How To Clean Soap Scum?

Soap scum can be among the most disgusting and difficult problems to clean. Lurking in bathrooms the world over, it is a common result of improper bathroom cleaning and maintenance. In this article we answer the pressing question, how can one effectively clean off soap scum?

A variety of effective cleaning treatments and processes exist for soap scum. There are some wonderful home made cleaners that can be utilized. These natural cleaners are easier on the finish of the bathtub or shower in question.

Soap Scum Pre-Cleaning Starting Point

Before you plunge right in to the soap scum cleaning challenge, you should start with a good preparation. Since soap scum melts in heat and humidity, you ought to warm up for the big event by taking a very hot shower. Alternatively, you could simply put the shower on hot water setting for a full fifteen minutes and close the shower and bathroom doors. Once this is done, the dreaded soap scum will have softened up. You can then focus on the areas of thickest soap scum concentrations with a puddy knife to literally begin scraping it away. Take care not to scratch or damage your shower or tub walls in the process.

Move On To Baking Soda

Now you are ready for Stage II in the war against the soap scum. Begin by pouring yourself a big bowl of baking soda. Start slowly adding water and stirring. Your goal is to reach the consistency of toothpaste. Once you have achieved this ideal mixture, begin applying it, utilizing a soft sponge, to the areas of the tub or shower containing the soap scum. Leave it to sit and work on these troubled spots for a full thirty minutes.

The Home Made Soap Scum Remover

While the baking soda solution is working its magic on the soap scum, you may start whipping up your next weapon. An effective home made soap scum remover formula is very simply made. Just pour two cups of plain white vinegar into a microwave safe container and put them on high heat for a good forty-five seconds. Once this is completed, pour the warm solution into a spray bottle and head back to the bathroom for the next battle in the soap scum struggle.

The Scrubbing Process

Taking a moist sponge, and begin scrubbing in circular movements each of your places to which you applied the baking soda paste. Next spray your home made vinegar solution generously over the places that you are cleaning, allowing it to stay for several minutes for the vinegar and baking soda mixture to fizz up. Once this reaction is complete, begin scrubbing again just like before. We suggest beginning up at the top and working your way finally down to the tub or shower bottom. This fizzy reaction actually serves to loosen the soap scum’s grip on the surfaces, so that you do not have to kill yourself scrubbing away all day. After you have scrubbed yourself all out, simply get a pitcher or take a shower head with a hose and rinse off the worked in vinegar and baking soda mixture. After this is all rinsed off, do not fail to dry the tub and shower walls completely and well.

Taking Soap Scum off of Shower Glass Doors

Create a toothpaste like consistency of corn starch, as you did with the baking soda mixture previously. Apply this paste directly on to the shower doors and carefully, gingerly scrub it with a sponge. After you have scrubbed the whole surface, use a moist rag to remove the corn starch. Then rinse off the shower doors. Lastly, spray the shower doors with a plain white vinegar solution, then wipe them down with a rag. After the shower doors have dried, you will have better future prevention against the return of the hated soap scum if you put on a water repellent. Although Rain-X is effective, we prefer the use of Green Earth Technologies’ G-Glass Rain Repellent.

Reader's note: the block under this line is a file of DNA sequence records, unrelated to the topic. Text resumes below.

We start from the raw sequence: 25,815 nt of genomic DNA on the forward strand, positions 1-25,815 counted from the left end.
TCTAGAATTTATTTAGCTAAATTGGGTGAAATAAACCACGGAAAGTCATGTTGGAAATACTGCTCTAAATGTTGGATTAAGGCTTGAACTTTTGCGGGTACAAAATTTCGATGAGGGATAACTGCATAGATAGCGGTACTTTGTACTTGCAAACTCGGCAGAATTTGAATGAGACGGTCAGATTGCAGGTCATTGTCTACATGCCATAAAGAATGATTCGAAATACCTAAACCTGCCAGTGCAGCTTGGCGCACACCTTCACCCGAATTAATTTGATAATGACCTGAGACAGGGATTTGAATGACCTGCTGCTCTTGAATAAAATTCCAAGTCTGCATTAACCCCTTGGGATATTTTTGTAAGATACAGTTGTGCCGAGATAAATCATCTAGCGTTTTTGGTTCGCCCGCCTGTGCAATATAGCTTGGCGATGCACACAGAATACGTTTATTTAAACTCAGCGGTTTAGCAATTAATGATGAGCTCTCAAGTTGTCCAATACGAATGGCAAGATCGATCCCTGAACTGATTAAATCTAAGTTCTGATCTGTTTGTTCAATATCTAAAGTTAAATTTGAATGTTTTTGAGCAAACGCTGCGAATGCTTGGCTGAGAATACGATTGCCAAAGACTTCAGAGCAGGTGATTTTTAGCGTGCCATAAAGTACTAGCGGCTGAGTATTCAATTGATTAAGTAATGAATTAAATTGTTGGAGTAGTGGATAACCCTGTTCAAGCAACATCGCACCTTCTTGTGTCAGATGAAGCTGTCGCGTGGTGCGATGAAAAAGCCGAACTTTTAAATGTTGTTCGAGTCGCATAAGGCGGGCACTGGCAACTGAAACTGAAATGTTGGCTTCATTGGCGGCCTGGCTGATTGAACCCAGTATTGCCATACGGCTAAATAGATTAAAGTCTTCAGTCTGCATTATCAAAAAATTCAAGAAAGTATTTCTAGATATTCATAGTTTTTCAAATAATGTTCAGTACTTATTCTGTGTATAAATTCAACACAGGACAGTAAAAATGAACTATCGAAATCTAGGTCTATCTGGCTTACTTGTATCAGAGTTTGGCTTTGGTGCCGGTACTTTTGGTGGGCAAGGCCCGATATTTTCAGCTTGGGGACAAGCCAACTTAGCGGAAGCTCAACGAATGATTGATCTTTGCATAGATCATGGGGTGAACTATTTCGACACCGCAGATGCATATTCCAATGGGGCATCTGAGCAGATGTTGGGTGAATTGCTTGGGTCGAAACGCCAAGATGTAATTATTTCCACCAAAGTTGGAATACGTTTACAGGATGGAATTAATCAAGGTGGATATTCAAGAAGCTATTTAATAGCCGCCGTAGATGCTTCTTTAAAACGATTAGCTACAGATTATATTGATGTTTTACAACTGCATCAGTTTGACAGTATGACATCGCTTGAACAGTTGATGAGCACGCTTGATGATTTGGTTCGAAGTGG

For more helpful information on winning the war on soap scum, click on the links: eHow and wikiHow.


Author: Neil

Neil Wardlow has been writing professionally since 1989. Neil discovered he enjoyed writing when he suffered an injury during his 15-year building construction career. Neil now writes full-time, whenever he’s not occupied with entertaining family and friends, growing things, or making repairs in and around his beautiful ranch house.

2 thoughts on “How To Clean Soap Scum?”

  1. Best method for soap scum that I have found is to not get in the first place. How do I do this you ask? I switched from Dial deodorant soap to Dove moisturizing soap. With the Dial I not only got soap scum but my fiberglass shower was turning a rust color on the floor. Could not clean that with anything. I had to remove it with single edge razor blades (which is the best way I have found to remove scum if you do get it). I had to switch to Dove after my doctor told me my skin was too dry in the winter. Oddly enough, I noticed I didn’t get soap scum anymore. Well, maybe a little. I go over a year between soap scum cleanings now. I get just a little after about 1 year. I do wipe the shower stall down with my towel after each bath though. You may think that is the reason why but it didn’t help with the Dial.

    So, I would say for a lot of soap scum carefully scrap with a single edge razor, follow up with your favorite cleaning product, switch to Dove soap so you don’t have such a severe problem anymore.

    1. Thank you for sharing your soap scum cleaning tips with us, Steve. I knew what type of soap you use makes a difference on the level of soap scum. However, I never thought of using a razor to clean the scum.

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